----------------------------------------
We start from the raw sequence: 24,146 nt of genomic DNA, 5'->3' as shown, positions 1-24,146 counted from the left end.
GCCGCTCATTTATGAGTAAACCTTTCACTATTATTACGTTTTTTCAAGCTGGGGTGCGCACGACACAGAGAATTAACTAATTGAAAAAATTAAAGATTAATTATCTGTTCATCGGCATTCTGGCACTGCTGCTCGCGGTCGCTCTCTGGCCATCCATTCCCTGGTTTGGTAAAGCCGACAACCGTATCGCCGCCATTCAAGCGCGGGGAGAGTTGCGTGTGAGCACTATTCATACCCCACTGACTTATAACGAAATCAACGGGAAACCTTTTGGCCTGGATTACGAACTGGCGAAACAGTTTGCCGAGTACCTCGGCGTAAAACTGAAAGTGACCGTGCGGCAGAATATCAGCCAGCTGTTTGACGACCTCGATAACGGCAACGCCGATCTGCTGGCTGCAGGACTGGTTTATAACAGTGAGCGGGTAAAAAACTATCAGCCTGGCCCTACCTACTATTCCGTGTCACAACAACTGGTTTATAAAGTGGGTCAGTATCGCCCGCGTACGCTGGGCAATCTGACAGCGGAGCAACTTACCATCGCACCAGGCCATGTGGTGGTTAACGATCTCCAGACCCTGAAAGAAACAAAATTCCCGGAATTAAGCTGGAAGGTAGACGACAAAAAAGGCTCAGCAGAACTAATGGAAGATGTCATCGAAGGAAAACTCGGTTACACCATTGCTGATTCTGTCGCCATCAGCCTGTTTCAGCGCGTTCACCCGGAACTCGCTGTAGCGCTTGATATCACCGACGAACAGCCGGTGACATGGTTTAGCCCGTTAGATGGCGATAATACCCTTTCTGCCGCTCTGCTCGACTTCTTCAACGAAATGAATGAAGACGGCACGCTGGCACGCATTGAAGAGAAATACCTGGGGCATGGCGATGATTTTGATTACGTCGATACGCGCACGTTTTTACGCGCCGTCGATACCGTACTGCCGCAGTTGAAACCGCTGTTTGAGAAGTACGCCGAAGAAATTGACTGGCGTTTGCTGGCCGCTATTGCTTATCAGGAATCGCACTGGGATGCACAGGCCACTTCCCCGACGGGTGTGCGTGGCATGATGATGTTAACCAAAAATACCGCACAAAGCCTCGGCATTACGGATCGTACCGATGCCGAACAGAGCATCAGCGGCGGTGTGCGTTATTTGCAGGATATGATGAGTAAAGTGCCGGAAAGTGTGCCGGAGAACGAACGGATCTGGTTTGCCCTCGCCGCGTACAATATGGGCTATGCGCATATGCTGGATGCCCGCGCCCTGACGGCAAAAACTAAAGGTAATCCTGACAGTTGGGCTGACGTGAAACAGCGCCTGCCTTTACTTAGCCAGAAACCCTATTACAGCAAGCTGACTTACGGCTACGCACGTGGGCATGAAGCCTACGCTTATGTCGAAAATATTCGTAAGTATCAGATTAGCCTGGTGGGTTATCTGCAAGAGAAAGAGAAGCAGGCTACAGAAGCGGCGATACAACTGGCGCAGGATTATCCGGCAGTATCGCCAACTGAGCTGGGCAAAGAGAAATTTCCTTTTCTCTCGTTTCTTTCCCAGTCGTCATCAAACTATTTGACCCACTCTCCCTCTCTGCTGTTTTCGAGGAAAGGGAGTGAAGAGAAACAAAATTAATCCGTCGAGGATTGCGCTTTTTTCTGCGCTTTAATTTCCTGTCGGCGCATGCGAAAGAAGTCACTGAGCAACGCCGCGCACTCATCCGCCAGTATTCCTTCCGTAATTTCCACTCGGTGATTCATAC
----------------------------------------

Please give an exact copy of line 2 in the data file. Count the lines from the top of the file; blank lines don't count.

GCCGCTCATTTATGAGTAAACCTTTCACTATTATTACGTTTTTTCAAGCTGGGGTGCGCACGACACAGAGAATTAACTAATTGAAAAAATTAAAGATTAATTATCTGTTCATCGGCATTCTGGCACTGCTGCTCGCGGTCGCTCTCTGGCCATCCATTCCCTGGTTTGGTAAAGCCGACAACCGTATCGCCGCCATTCAAGCGCGGGGAGAGTTGCGTGTGAGCACTATTCATACCCCACTGACTTATAACGAAATCAACGGGAAACCTTTTGGCCTGGATTACGAACTGGCGAAACAGTTTGCCGAGTACCTCGGCGTAAAACTGAAAGTGACCGTGCGGCAGAATATCAGCCAGCTGTTTGACGACCTCGATAACGGCAACGCCGATCTGCTGGCTGCAGGACTGGTTTATAACAGTGAGCGGGTAAAAAACTATCAGCCTGGCCCTACCTACTATTCCGTGTCACAACAACTGGTTTATAAAGTGGGTCAGTATCGCCCGCGTACGCTGGGCAATCTGACAGCGGAGCAACTTACCATCGCACCAGGCCATGTGGTGGTTAACGATCTCCAGACCCTGAAAGAAACAAAATTCCCGGAATTAAGCTGGAAGGTAGACGACAAAAAAGGCTCAGCAGAACTAATGGAAGATGTCATCGAAGGAAAACTCGGTTACACCATTGCTGATTCTGTCGCCATCAGCCTGTTTCAGCGCGTTCACCCGGAACTCGCTGTAGCGCTTGATATCACCGACGAACAGCCGGTGACATGGTTTAGCCCGTTAGATGGCGATAATACCCTTTCTGCCGCTCTGCTCGACTTCTTCAACGAAATGAATGAAGACGGCACGCTGGCACGCATTGAAGAGAAATACCTGGGGCATGGCGATGATTTTGATTACGTCGATACGCGCACGTTTTTACGCGCCGTCGATACCGTACTGCCGCAGTTGAAACCGCTGTTTGAGAAGTACGCCGAAGAAATTGACTGGCGTTTGCTGGCCGCTATTGCTTATCAGGAATCGCACTGGGATGCACAGGCCACTTCCCCGACGGGTGTGCGTGGCATGATGATGTTAACCAAAAATACCGCACAAAGCCTCGGCATTACGGATCGTACCGATGCCGAACAGAGCATCAGCGGCGGTGTGCGTTATTTGCAGGATATGATGAGTAAAGTGCCGGAAAGTGTGCCGGAGAACGAACGGATCTGGTTTGCCCTCGCCGCGTACAATATGGGCTATGCGCATATGCTGGATGCCCGCGCCCTGACGGCAAAAACTAAAGGTAATCCTGACAGTTGGGCTGACGTGAAACAGCGCCTGCCTTTACTTAGCCAGAAACCCTATTACAGCAAGCTGACTTACGGCTACGCACGTGGGCATGAAGCCTACGCTTATGTCGAAAATATTCGTAAGTATCAGATTAGCCTGGTGGGTTATCTGCAAGAGAAAGAGAAGCAGGCTACAGAAGCGGCGATACAACTGGCGCAGGATTATCCGGCAGTATCGCCAACTGAGCTGGGCAAAGAGAAATTTCCTTTTCTCTCGTTTCTTTCCCAGTCGTCATCAAACTATTTGACCCACTCTCCCTCTCTGCTGTTTTCGAGGAAAGGGAGTGAAGAGAAACAAAATTAATCCGTCGAGGATTGCGCTTTTTTCTGCGCTTTAATTTCCTGTCGGCGCATGCGAAAGAAGTCACTGAGCAACGCCGCGCACTCATCCGCCAGTATTCCTTCCGTAATTTCCACTCGGTGATTCATAC